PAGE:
Adult Mental Health

Adult Mental Health

Adult mental health services, including forensic, psychotherapy, alcohol and substance misuse, learning disability and old age psychiatry services, have a responsibility for safeguarding children when they become aware of a child at risk of harm.  This may be as a result of a service’s direct work with those who may be mentally ill, a parent, a parent-to-be, or a non-related abuser, or in response to a request for the assessment of an adult perceived to represent a potential or actual risk to a child or young person. Staff working in adult mental health services need to be especially aware of the risk of neglect, emotional abuse and domestic abuse.

Adult mental health practitioners should follow the Safeguarding Children procedures laid down for their services within their area. Consultation, supervision and training resources should be available and accessible in each service. Staff should ensure that they complete the mandatory training on safe guarding children provided by their trust.

To safeguard children of patients, mental health practitioners should routinely record details of patients’ responsibilities in relation to children, and consider the support needs of patients who are parents and of their children, in all aspects of their work, using the Care Programme Approach.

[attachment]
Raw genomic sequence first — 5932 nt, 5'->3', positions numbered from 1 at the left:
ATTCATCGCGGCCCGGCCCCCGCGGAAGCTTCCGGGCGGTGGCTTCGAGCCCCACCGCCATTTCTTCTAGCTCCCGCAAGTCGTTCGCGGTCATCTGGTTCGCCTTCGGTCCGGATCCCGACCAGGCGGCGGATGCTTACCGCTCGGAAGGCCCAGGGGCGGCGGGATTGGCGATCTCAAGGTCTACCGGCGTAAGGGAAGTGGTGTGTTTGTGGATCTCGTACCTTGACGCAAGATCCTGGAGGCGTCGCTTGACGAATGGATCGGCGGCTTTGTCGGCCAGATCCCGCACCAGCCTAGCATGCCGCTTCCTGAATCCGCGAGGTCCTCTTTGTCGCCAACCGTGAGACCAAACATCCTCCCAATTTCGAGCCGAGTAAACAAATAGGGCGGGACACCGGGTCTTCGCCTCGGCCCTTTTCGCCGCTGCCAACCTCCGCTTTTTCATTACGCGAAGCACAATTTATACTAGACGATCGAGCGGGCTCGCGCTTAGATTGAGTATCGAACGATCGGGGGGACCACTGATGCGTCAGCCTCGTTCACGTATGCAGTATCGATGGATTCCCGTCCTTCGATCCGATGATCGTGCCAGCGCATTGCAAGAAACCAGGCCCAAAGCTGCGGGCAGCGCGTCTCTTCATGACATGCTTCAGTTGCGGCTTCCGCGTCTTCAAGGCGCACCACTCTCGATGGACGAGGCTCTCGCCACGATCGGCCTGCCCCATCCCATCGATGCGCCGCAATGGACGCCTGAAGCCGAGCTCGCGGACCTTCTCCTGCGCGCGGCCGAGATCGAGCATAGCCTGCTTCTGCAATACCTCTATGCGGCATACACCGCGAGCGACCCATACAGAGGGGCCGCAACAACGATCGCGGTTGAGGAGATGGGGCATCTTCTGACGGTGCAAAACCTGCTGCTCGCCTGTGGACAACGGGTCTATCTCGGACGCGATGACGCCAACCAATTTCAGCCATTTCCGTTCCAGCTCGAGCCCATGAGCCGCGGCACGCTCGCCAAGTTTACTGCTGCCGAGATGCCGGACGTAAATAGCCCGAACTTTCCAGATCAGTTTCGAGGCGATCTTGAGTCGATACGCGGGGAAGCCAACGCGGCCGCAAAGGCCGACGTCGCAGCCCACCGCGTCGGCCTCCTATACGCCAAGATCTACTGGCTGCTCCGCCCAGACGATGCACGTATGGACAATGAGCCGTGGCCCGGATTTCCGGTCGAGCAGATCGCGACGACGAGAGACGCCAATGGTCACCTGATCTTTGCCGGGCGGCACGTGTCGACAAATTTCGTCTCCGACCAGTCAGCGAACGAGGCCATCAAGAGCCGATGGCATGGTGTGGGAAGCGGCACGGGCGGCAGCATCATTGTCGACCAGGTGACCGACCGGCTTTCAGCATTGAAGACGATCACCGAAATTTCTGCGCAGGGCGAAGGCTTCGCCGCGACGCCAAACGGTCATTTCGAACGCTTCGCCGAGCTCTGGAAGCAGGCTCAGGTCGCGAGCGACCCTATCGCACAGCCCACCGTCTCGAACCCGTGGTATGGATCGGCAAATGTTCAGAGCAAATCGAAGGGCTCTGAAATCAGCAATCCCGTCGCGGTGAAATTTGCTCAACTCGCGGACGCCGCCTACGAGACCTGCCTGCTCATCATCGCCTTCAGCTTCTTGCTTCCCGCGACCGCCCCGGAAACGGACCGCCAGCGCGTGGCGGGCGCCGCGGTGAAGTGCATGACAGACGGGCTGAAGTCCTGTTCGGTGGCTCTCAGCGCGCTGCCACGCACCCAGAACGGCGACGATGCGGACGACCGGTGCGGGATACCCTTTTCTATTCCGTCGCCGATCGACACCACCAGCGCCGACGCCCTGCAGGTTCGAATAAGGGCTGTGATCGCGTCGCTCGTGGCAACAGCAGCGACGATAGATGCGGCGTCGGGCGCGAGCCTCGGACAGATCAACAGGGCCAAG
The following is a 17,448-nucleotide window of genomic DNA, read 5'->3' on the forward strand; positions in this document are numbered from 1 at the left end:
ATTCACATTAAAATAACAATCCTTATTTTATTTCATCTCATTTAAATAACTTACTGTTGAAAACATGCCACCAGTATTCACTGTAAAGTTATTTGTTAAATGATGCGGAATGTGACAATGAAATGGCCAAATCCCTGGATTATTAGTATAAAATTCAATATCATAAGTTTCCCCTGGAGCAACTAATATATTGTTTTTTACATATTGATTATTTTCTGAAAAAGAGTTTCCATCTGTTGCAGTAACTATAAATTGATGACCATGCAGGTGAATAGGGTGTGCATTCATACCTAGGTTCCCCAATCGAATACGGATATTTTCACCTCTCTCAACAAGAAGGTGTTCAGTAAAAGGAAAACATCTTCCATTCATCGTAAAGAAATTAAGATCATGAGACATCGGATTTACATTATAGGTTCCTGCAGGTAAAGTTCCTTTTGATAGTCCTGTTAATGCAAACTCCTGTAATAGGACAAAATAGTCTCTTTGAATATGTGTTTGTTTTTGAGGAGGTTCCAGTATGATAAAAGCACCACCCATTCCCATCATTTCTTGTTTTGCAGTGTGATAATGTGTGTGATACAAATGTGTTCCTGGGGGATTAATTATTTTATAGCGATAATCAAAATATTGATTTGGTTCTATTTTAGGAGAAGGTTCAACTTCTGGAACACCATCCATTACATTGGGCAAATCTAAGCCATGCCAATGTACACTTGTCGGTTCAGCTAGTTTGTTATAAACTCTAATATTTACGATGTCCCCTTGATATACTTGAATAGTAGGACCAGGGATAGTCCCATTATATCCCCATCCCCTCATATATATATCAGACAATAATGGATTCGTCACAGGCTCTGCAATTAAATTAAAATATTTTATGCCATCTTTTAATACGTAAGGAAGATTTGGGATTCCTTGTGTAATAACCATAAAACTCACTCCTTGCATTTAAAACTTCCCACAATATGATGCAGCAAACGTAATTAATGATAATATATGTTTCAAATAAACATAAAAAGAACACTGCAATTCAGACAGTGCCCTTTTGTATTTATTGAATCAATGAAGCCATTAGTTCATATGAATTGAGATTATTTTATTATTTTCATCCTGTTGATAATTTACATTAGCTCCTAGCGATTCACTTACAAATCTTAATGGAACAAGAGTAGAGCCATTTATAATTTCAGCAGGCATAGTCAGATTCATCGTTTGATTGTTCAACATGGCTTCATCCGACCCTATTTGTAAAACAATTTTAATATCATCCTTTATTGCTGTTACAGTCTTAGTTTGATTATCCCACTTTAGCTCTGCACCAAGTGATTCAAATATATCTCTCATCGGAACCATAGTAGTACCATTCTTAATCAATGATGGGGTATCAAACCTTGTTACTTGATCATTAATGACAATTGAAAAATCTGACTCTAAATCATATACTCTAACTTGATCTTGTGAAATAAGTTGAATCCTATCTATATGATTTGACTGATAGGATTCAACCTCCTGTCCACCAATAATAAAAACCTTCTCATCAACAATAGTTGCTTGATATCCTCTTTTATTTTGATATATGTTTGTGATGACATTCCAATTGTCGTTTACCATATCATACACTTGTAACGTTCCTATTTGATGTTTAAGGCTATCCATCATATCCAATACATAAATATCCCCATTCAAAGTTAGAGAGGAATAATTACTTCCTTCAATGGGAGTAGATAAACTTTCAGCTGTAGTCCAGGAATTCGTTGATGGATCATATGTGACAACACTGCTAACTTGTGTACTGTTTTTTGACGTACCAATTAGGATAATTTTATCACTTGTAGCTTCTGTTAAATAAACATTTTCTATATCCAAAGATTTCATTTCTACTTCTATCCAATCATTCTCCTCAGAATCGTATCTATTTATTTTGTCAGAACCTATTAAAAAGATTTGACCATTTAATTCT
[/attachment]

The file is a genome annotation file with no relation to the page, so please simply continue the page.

Close collaboration and liaison between adult mental health services and Children’s Social Care are essential in the interests of children. This may require sharing information to safeguard and promote the welfare of children or to protect a child from significant harm.

If there is to be a Child Protection Conference where a parent or carer is a patient of the Adult Mental Health Team the relevant professional may be invited to attend and is urged to attend if at all possible. It is essential that a report should be provided in advance to the conference chair which will be made available for other professionals attending. If attendance is not possible the report should be made available outlining involvement and clinical findings, and shared with the parents prior to the conference.  

There is a duty on hospital managers to ensure that if a child or a young person is admitted to hospital for mental health treatment, the environment in the hospital is suitable having regard to their age.  Managers of adult services must consult with an appropriate person in Child and Adolescent Mental Health Services (CAMHS) in decisions about accommodation, care and facilities for education of a child or young person who is in hospital.

Further advice and guidance is available from the relevant Named Nurse/Doctor for safeguarding.